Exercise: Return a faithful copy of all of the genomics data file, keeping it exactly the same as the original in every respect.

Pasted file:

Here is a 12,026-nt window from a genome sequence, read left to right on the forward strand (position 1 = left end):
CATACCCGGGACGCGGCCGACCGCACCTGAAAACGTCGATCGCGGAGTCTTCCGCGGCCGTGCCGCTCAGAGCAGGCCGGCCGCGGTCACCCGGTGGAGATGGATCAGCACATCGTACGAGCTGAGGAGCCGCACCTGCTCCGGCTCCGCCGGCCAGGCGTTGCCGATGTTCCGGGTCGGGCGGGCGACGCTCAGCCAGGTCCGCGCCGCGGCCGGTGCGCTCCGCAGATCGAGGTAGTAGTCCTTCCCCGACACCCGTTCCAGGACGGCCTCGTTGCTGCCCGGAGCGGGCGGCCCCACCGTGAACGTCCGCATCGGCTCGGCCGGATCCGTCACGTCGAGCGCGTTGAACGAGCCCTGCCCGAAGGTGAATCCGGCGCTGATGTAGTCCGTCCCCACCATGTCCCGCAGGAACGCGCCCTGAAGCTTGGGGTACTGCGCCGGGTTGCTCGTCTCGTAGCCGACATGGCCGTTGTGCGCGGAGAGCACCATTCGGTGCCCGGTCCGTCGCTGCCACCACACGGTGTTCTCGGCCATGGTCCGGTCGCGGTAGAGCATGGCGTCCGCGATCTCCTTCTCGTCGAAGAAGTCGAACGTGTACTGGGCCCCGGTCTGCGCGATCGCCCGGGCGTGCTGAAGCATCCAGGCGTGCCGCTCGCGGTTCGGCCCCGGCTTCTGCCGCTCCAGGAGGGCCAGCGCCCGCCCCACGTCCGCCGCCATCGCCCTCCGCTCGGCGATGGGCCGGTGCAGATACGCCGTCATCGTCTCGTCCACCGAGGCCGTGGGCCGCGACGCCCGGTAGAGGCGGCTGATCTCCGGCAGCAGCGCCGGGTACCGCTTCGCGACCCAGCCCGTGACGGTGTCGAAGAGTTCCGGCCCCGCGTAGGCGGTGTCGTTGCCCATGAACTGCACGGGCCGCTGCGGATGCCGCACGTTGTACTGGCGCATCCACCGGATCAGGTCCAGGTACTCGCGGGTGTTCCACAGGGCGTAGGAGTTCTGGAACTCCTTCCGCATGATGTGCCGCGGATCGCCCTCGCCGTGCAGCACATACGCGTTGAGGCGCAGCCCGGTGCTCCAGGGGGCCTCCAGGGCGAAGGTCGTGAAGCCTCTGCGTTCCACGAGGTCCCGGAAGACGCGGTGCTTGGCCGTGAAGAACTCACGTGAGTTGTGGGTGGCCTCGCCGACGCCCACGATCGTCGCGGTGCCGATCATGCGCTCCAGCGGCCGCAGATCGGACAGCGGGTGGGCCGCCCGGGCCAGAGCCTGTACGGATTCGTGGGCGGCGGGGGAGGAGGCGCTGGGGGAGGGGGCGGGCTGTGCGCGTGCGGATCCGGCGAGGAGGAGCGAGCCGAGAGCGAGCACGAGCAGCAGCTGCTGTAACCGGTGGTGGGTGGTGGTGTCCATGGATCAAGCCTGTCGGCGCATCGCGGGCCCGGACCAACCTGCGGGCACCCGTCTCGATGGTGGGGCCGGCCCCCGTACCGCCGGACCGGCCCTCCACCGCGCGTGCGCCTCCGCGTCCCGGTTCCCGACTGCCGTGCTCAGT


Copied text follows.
Here is a 12,026-nt window from a genome sequence, read left to right on the forward strand (position 1 = left end):
CATACCCGGGACGCGGCCGACCGCACCTGAAAACGTCGATCGCGGAGTCTTCCGCGGCCGTGCCGCTCAGAGCAGGCCGGCCGCGGTCACCCGGTGGAGATGGATCAGCACATCGTACGAGCTGAGGAGCCGCACCTGCTCCGGCTCCGCCGGCCAGGCGTTGCCGATGTTCCGGGTCGGGCGGGCGACGCTCAGCCAGGTCCGCGCCGCGGCCGGTGCGCTCCGCAGATCGAGGTAGTAGTCCTTCCCCGACACCCGTTCCAGGACGGCCTCGTTGCTGCCCGGAGCGGGCGGCCCCACCGTGAACGTCCGCATCGGCTCGGCCGGATCCGTCACGTCGAGCGCGTTGAACGAGCCCTGCCCGAAGGTGAATCCGGCGCTGATGTAGTCCGTCCCCACCATGTCCCGCAGGAACGCGCCCTGAAGCTTGGGGTACTGCGCCGGGTTGCTCGTCTCGTAGCCGACATGGCCGTTGTGCGCGGAGAGCACCATTCGGTGCCCGGTCCGTCGCTGCCACCACACGGTGTTCTCGGCCATGGTCCGGTCGCGGTAGAGCATGGCGTCCGCGATCTCCTTCTCGTCGAAGAAGTCGAACGTGTACTGGGCCCCGGTCTGCGCGATCGCCCGGGCGTGCTGAAGCATCCAGGCGTGCCGCTCGCGGTTCGGCCCCGGCTTCTGCCGCTCCAGGAGGGCCAGCGCCCGCCCCACGTCCGCCGCCATCGCCCTCCGCTCGGCGATGGGCCGGTGCAGATACGCCGTCATCGTCTCGTCCACCGAGGCCGTGGGCCGCGACGCCCGGTAGAGGCGGCTGATCTCCGGCAGCAGCGCCGGGTACCGCTTCGCGACCCAGCCCGTGACGGTGTCGAAGAGTTCCGGCCCCGCGTAGGCGGTGTCGTTGCCCATGAACTGCACGGGCCGCTGCGGATGCCGCACGTTGTACTGGCGCATCCACCGGATCAGGTCCAGGTACTCGCGGGTGTTCCACAGGGCGTAGGAGTTCTGGAACTCCTTCCGCATGATGTGCCGCGGATCGCCCTCGCCGTGCAGCACATACGCGTTGAGGCGCAGCCCGGTGCTCCAGGGGGCCTCCAGGGCGAAGGTCGTGAAGCCTCTGCGTTCCACGAGGTCCCGGAAGACGCGGTGCTTGGCCGTGAAGAACTCACGTGAGTTGTGGGTGGCCTCGCCGACGCCCACGATCGTCGCGGTGCCGATCATGCGCTCCAGCGGCCGCAGATCGGACAGCGGGTGGGCCGCCCGGGCCAGAGCCTGTACGGATTCGTGGGCGGCGGGGGAGGAGGCGCTGGGGGAGGGGGCGGGCTGTGCGCGTGCGGATCCGGCGAGGAGGAGCGAGCCGAGAGCGAGCACGAGCAGCAGCTGCTGTAACCGGTGGTGGGTGGTGGTGTCCATGGATCAAGCCTGTCGGCGCATCGCGGGCCCGGACCAACCTGCGGGCACCCGTCTCGATGGTGGGGCCGGCCCCCGTACCGCCGGACCGGCCCTCCACCGCGCGTGCGCCTCCGCGTCCCGGTTCCCGACTGCCGTGCTCAGT